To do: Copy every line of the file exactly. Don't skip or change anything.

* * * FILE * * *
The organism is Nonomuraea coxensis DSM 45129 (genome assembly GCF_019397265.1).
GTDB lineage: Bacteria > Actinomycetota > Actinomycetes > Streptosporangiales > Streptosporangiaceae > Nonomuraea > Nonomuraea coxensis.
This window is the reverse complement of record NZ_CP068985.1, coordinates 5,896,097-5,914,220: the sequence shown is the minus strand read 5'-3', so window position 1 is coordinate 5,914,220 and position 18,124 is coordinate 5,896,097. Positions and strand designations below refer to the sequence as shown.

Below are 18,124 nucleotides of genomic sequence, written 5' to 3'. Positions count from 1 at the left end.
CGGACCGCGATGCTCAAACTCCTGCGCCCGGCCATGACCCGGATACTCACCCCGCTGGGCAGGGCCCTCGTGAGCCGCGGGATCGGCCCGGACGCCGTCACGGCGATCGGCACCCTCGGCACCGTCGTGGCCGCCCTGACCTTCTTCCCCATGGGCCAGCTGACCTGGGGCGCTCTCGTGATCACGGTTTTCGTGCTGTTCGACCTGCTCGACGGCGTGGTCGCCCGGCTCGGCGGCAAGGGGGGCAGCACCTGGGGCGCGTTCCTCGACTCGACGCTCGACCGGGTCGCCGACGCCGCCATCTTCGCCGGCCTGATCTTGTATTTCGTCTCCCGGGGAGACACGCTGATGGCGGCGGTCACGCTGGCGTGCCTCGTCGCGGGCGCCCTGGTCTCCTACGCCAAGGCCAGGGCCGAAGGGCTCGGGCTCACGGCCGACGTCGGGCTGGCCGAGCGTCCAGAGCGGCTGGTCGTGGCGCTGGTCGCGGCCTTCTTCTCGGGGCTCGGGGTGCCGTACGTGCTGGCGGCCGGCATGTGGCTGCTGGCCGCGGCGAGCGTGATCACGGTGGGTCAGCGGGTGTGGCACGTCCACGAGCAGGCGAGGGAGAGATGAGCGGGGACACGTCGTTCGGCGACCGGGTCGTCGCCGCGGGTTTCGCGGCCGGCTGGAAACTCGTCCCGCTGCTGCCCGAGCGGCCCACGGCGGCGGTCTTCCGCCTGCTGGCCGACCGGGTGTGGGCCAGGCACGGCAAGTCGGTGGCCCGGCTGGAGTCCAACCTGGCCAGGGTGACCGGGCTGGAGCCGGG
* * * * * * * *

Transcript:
The organism is Nonomuraea coxensis DSM 45129 (genome assembly GCF_019397265.1).
GTDB lineage: Bacteria > Actinomycetota > Actinomycetes > Streptosporangiales > Streptosporangiaceae > Nonomuraea > Nonomuraea coxensis.
This window is the reverse complement of record NZ_CP068985.1, coordinates 5,896,097-5,914,220: the sequence shown is the minus strand read 5'-3', so window position 1 is coordinate 5,914,220 and position 18,124 is coordinate 5,896,097. Positions and strand designations below refer to the sequence as shown.

Below are 18,124 nucleotides of genomic sequence, written 5' to 3'. Positions count from 1 at the left end.
CGGACCGCGATGCTCAAACTCCTGCGCCCGGCCATGACCCGGATACTCACCCCGCTGGGCAGGGCCCTCGTGAGCCGCGGGATCGGCCCGGACGCCGTCACGGCGATCGGCACCCTCGGCACCGTCGTGGCCGCCCTGACCTTCTTCCCCATGGGCCAGCTGACCTGGGGCGCTCTCGTGATCACGGTTTTCGTGCTGTTCGACCTGCTCGACGGCGTGGTCGCCCGGCTCGGCGGCAAGGGGGGCAGCACCTGGGGCGCGTTCCTCGACTCGACGCTCGACCGGGTCGCCGACGCCGCCATCTTCGCCGGCCTGATCTTGTATTTCGTCTCCCGGGGAGACACGCTGATGGCGGCGGTCACGCTGGCGTGCCTCGTCGCGGGCGCCCTGGTCTCCTACGCCAAGGCCAGGGCCGAAGGGCTCGGGCTCACGGCCGACGTCGGGCTGGCCGAGCGTCCAGAGCGGCTGGTCGTGGCGCTGGTCGCGGCCTTCTTCTCGGGGCTCGGGGTGCCGTACGTGCTGGCGGCCGGCATGTGGCTGCTGGCCGCGGCGAGCGTGATCACGGTGGGTCAGCGGGTGTGGCACGTCCACGAGCAGGCGAGGGAGAGATGAGCGGGGACACGTCGTTCGGCGACCGGGTCGTCGCCGCGGGTTTCGCGGCCGGCTGGAAACTCGTCCCGCTGCTGCCCGAGCGGCCCACGGCGGCGGTCTTCCGCCTGCTGGCCGACCGGGTGTGGGCCAGGCACGGCAAGTCGGTGGCCCGGCTGGAGTCCAACCTGGCCAGGGTGACCGGGCTGGAGCCGGG